Lt Gen Khalid Kidwai, head of Strategic Plans Division, briefs Pakistan's NCA on "full spectrum deterrence"
By Ajai Shukla
Business Standard, 9th Sept 13
On Monday, leaders of major Pakistani opposition parties will join Prime Minister Nawaz Sharif at his residence, for an all-party meeting on national security threats to that country.
According to Pakistani media reports, the military will brief the political leaders on the national security situation, after which they would discuss solutions to Pakistan’s external and internal security threats.
It remains unclear whether the meeting aims to generate a political consensus for tackling domestic terrorism in Pakistan; or to obtain political endorsement of the early use of nuclear weapons in any war with India; or both issues.
That Pakistan’s military has lowered its nuclear threshold --- i.e. the point at which nuclear weapons would be actually used --- was confirmed on Sep 6, when Mr Sharif was briefed at a meeting of the National Command Authority (NCA), Pakistan’s apex politico-military body, on the need for “full spectrum” nuclear deterrence against a more powerful Indian military.
A statement after the meeting said: “Pakistan would not remain oblivious to evolving security dynamics in South Asia and would maintain a full-spectrum deterrence capability to deter all forms of aggression.”
Nuclear strategists worldwide have interpreted this to mean that the Pakistan Army would use tactical nuclear weapons (TNWs) --- specifically the Nasr missile, with a range of just 60 km --- against any attack by India’s quick-reaction battle groups under the so-called “Cold Start” doctrine.
Under this doctrine, which has been publicly downplayed by New Delhi, India’s military is getting equipped, structured and trained to punish any future 26/11-style terrorist outrage that originates in Pakistan with lightening strikes by Indian mechanized battle groups. Pakistan’s “full spectrum deterrence” involves halting these battle groups with strikes by TNWs (counter-force targeting), in addition to the traditional deterrence provided by longer-range missiles that would strike Indian cities with nuclear weapons (counter-value targeting).
The use of TNWs involves additional risks, since this involves pre-positioning these short range nuclear weapons with army field formations, risking their use without central authorisation, or their falling into the hands of jihadi groups.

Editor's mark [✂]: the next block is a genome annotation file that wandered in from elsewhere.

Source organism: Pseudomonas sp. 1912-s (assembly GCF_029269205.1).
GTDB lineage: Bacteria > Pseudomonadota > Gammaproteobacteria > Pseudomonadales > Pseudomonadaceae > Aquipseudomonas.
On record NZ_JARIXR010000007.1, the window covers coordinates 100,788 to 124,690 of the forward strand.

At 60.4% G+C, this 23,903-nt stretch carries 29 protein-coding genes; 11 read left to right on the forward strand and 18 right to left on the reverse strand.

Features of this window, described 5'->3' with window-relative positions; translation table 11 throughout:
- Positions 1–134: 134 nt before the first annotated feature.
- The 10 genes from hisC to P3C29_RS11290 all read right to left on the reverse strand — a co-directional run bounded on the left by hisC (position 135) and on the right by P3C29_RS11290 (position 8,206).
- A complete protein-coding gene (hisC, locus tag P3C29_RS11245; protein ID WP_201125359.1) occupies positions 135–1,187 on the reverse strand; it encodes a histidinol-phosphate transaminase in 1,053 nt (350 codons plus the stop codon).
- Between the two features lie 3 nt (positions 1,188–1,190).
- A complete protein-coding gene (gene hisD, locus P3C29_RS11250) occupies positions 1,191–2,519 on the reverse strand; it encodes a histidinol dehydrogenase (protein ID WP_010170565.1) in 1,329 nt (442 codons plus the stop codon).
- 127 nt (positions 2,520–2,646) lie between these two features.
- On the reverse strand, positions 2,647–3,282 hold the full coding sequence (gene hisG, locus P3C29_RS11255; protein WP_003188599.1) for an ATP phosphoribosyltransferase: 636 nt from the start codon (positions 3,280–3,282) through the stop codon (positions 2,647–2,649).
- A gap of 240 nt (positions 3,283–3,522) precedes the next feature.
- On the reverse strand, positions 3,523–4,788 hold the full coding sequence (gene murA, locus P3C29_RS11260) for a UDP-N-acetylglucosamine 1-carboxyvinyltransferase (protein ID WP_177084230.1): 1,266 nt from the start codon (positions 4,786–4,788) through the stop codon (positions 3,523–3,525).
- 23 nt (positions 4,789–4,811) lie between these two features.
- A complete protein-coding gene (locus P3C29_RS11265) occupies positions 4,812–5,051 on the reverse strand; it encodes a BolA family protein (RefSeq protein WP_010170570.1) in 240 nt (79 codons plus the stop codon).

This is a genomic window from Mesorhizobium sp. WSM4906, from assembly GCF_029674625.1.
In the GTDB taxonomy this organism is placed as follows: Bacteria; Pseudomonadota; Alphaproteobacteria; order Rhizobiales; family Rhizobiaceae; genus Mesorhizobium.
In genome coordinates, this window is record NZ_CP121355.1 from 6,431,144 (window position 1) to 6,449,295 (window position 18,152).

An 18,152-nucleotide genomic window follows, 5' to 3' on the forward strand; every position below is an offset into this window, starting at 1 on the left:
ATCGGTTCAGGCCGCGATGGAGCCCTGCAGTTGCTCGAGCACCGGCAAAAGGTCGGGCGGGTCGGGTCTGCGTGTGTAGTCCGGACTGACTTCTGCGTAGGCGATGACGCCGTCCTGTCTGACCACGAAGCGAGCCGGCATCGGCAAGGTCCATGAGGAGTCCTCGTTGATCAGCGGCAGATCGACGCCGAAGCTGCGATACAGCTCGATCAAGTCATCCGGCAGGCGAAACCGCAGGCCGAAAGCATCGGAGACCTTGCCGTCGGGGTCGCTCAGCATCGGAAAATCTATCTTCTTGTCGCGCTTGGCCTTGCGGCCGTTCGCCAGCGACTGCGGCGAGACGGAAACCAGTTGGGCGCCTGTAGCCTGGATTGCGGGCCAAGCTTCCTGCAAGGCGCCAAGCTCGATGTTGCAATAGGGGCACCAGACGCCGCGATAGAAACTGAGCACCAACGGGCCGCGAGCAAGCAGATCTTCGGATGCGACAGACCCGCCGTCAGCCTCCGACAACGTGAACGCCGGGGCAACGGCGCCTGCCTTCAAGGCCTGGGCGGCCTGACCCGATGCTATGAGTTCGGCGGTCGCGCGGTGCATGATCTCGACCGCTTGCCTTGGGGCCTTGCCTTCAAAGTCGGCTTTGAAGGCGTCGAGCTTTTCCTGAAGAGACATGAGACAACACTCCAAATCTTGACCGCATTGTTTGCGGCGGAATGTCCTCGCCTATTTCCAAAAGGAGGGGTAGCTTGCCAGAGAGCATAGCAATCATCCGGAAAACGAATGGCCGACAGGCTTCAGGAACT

Nawaz Sharif’s briefing by the National Command Authority last Thursday was triggered by a Sep 3 report in The Washington Post that highlighted ramped up surveillance by US intelligence of Pakistan’s nuclear arsenal and bases. US spies were especially worried about TNWs like the Nasr being taken over by jihadis.
But that meeting, called by Mr Sharif to ascertain whether Pakistan’s nukes were safe from US prying, ended up endorsing the use of TNWs, a dramatic policy shift that has never been fully debated in Pakistan.
At least one respected Pakistan commentator, Cyril Almeida of Dawn, publicly wondered whether Mr Sharif has understood that his outreach to India has been severely undermined by his (perhaps unwitting) endorsement of TNWs.
On whether India would take Mr Sharif at face value any longer, Almeida notes: “A clueless prime minister or a complicit prime minister — neither look any good.”
The all-party meeting will also need to reconcile the politicians’ wish for dialogue with militant groups like the Tehrik-e-Taliban Pakistan (TTP); with the military’s decision to continue operations against them.
Before Mr Sharif became prime minister, he vigorously supported dialogue with jihadi groups. On Feb 28, at a major opposition meeting in Islamabad called by Fazl-ur-Rehman’s Jamiat Ulema-e-Islam (JUI-F), Mr Sharif promised talks with the militants through a grand tribal Jirga.
Last week, a meeting of corps commanders on Sep 4 reportedly decided to continue with operations in the Federally Administered Tribal Areas (FATA), regardless of any dialogue process with the militants.
The most vocal advocate of talks with the jihadis, the Pakistan Tehreek-i-Insaf (PTI) chairman Imran Khan, will reportedly meet with Mr Sharif, the army chief, General Ashfaq Kayani, and Khyber Pakhtunkhawa’s Chief Minister Parvez Khattak before the all-party meeting.
Also on the discussion agenda would be Baluchistan, which has been roiled by an intermittent insurgency that peaked in 1948; 1958-59; 1973-77; and since 2004. Last week, General Kayani stated that no military operations were taking place anywhere in Baluchistan. He also said that work had stopped on the construction of three army cantonments in Baluchistan.
Amongst the leaders invited for the meeting are the National Assembly opposition leader Syed Khurshid Shah, Muttahida Qaumi Movement leader Dr Farooq Sattar, JUI-F Chief Maulana Fazlur Rehman, and Jamaat-i-Islami Chief Munawar Hassan.